Flight of the bumble bee generating a lot of buzz
I WAS recently listening to The Flight of the Bumble Bee, composed by Nikolai Rimski-Korsakov, which reminded me of the oft-repeated riddle – how can the bumble bee fly since aerodynamic analysis shows that this cannot be possible?
I searched the recent literature on this question to discover that the riddle has been solved. A UCC biochemistry colleague, Prof Jim Heffron, also told me about a clever biochemical trick that the bumble bee uses that is essential for its flight.
Bumble bees are important in agriculture as crop pollinators because they can pollinate species of plants that other bees cannot using a technique known as buzz pollination. For example, they are often used in greenhouse tomato pollination because the frequency of their buzzing is very efficient at releasing tomato pollen. Bumble bees are endangered in many developed countries because of habitat destruction and damage from pesticides. Nineteen species of native bumble bee were long recognised in Great Britain but only six remain widespread today.
The wings of the bumble bee are attached to the thorax (the part of the body between the head and the abdomen). Complex contractions of muscles in the thorax changes its shape causing the attached wings to beat rapidly (up to 240 beats per second)
The origin of the claim that bumble bees should be incapable of flight is uncertain. The French entomologist Antoine Magnan is often quoted from his 1934 book Le Vol des Insectes: “I applied the laws of air resistance to insects, and I arrived . . . at the conclusion that their flight is impossible”. Such deductions, derived from aerodynamic theory of the early 20th century, claimed that the wings of the bumble bee are too small to create sufficient lift.
Scientists now use relatively simple models to understand how insect wings interact with air to generate lift. Richard Bomphrey, Graham Taylor and Adrian Thomas published an elegant paper in Experiments in Fluidsin May 2009 (another article appeared in Science, September 18th, 2009). The researchers induced bumble bees to fly from their hive down a smoky wind tunnel to collect pollen from freshly cut flowers at the other end. They used high-speed cameras to film vortices in the air and reveal the airflow over the flapping wings.
Bumble bee flight is surprisingly inefficient compared to other flying insects and is achieved largely by “a brute force approach powered by a huge thorax and fuelled by energy-rich nectar”.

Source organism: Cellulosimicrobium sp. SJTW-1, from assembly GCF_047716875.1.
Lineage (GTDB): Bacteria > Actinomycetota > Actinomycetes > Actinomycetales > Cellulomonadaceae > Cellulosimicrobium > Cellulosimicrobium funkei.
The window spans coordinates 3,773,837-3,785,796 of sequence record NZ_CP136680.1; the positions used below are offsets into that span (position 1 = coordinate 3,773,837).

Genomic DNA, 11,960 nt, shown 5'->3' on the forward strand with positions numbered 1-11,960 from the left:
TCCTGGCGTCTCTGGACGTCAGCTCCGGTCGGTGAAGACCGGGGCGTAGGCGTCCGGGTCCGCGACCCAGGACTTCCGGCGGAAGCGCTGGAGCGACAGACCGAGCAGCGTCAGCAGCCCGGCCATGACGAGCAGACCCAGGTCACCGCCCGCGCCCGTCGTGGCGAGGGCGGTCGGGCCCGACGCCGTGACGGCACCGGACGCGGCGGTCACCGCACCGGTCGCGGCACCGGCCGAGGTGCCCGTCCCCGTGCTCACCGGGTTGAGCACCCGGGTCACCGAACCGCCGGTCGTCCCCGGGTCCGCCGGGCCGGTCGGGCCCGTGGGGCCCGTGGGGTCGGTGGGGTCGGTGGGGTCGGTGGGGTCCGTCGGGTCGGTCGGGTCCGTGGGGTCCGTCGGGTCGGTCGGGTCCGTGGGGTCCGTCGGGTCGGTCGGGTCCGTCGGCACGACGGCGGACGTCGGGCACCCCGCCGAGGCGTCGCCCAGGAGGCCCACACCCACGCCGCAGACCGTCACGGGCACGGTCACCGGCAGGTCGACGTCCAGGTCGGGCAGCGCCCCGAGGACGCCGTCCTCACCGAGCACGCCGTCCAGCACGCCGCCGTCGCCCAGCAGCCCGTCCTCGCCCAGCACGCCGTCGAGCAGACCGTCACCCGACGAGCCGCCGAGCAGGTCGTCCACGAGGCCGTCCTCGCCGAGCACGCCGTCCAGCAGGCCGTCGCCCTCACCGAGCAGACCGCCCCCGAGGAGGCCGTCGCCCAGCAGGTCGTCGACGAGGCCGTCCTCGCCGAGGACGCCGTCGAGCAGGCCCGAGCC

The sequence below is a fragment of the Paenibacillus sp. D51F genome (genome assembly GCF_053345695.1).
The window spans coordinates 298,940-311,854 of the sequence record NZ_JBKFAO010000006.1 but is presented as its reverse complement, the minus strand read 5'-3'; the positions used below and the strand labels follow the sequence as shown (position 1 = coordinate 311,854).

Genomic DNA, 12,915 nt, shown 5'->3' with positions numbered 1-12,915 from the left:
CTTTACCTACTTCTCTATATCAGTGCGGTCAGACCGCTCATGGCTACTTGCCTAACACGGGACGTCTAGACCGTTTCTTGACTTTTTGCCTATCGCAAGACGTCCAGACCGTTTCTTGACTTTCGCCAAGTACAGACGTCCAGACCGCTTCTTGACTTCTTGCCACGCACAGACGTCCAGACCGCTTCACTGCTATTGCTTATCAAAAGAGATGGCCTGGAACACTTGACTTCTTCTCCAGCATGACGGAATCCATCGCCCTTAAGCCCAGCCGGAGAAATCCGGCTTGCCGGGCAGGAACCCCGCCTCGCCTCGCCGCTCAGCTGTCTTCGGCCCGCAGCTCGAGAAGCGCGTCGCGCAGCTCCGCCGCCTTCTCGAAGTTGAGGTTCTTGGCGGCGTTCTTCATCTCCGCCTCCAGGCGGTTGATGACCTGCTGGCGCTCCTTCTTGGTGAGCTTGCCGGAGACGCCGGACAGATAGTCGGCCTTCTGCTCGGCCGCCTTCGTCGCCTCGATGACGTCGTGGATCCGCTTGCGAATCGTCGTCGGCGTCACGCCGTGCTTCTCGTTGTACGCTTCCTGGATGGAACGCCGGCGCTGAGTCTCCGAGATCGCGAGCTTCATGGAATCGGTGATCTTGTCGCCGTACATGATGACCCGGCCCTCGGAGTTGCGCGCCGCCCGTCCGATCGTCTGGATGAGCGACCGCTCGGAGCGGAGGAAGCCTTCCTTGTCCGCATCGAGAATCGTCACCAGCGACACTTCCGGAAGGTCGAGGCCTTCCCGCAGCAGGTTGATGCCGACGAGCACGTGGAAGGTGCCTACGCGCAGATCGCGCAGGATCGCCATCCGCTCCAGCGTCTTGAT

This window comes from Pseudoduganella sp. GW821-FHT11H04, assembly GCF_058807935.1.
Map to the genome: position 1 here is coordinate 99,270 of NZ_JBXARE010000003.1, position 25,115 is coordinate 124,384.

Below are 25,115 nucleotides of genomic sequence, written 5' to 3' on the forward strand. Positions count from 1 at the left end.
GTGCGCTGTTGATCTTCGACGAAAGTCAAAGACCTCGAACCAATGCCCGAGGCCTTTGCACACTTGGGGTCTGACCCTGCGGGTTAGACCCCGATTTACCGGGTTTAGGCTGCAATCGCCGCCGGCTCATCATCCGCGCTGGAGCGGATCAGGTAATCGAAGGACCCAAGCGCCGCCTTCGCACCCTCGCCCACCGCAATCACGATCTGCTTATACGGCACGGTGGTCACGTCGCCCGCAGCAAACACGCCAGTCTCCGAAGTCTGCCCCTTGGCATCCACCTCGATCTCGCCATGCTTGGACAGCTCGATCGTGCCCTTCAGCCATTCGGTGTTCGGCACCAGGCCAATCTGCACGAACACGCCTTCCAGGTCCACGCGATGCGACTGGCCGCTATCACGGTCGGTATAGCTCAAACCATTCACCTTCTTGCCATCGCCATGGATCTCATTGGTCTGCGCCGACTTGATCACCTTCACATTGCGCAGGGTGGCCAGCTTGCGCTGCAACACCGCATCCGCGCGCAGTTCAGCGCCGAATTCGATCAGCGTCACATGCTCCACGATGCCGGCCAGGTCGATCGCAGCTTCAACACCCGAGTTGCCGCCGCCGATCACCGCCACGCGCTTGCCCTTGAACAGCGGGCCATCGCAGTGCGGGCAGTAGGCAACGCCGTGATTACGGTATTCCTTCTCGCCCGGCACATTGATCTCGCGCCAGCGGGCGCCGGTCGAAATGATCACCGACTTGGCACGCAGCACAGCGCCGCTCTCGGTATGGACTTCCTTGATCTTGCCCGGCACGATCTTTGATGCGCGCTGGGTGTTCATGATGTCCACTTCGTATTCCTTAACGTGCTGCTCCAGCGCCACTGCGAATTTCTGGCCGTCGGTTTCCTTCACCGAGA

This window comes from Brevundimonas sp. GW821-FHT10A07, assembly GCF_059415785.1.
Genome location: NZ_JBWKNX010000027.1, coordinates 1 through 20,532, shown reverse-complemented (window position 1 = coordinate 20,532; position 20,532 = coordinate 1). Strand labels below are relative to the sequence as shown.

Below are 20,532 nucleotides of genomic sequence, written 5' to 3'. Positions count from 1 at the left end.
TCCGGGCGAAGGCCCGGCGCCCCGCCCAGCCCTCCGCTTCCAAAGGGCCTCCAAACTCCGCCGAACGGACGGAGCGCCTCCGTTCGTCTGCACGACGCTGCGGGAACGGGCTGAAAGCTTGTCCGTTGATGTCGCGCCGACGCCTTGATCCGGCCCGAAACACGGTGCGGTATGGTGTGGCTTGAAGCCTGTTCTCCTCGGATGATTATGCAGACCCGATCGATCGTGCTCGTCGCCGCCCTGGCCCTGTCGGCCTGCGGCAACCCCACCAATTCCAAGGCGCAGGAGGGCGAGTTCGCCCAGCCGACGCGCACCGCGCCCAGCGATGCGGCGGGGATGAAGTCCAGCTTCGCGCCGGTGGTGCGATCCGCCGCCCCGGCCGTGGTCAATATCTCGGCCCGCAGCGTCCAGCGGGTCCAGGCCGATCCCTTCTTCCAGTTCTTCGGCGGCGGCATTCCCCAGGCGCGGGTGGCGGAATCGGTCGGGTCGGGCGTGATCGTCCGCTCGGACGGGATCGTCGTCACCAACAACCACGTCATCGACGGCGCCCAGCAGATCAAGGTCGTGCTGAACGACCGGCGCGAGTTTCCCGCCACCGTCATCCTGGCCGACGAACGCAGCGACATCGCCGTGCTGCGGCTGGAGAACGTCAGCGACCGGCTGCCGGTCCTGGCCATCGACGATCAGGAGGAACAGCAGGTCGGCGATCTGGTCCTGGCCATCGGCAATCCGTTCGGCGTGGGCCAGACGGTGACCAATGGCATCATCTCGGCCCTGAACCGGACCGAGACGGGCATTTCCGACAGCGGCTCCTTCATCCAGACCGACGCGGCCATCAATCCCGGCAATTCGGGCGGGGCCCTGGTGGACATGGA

Understanding the flight of the bees may help engineers to build insect-sized flying robots. You cannot simply shrink an aircraft wing down to insect-wing size and expect it to work, because the aerodynamics are different.
Bees cannot fly when the temperature of the thorax falls below 30 degrees. But the bumble bee can fly in winds as cold as 10 degrees because it has developed a neat trick to generate heat.
Energy is generated in the body by “burning” energy-rich glucose, ie by chemically breaking down glucose in a long sequence of steps, gradually releasing the energy of the glucose and storing it in the form of an energy-rich biochemical called ATP. The energy of ATP is then harnessed by breaking it down and coupling its breakdown (which releases its energy) to power useful work (such as contracting muscle).
The bumble bee has evolved a heat-generating mechanism whereby, at one point in the long chain of reaction through which it breaks down glucose, it breaks down ATP without coupling the energy released to do any useful work. This process is called a “futile cycle” and the energy is simply released from the ATP as heat. This heat maintains the temperature of the thorax at 30 degrees.
Now that bumble bee flight is understood scientifically, creationists can no longer needle scientists with the taunt that some things in nature are mysteries beyond scientific explanation and explicable only by invoking divine intervention. It would be deliciously odd if God had decided to reveal himself/herself through the flight of the bumble bee!
William Reville is public awareness of science officer and a professor in the biochemistry department at UCC. See understandingscience.ucc.ie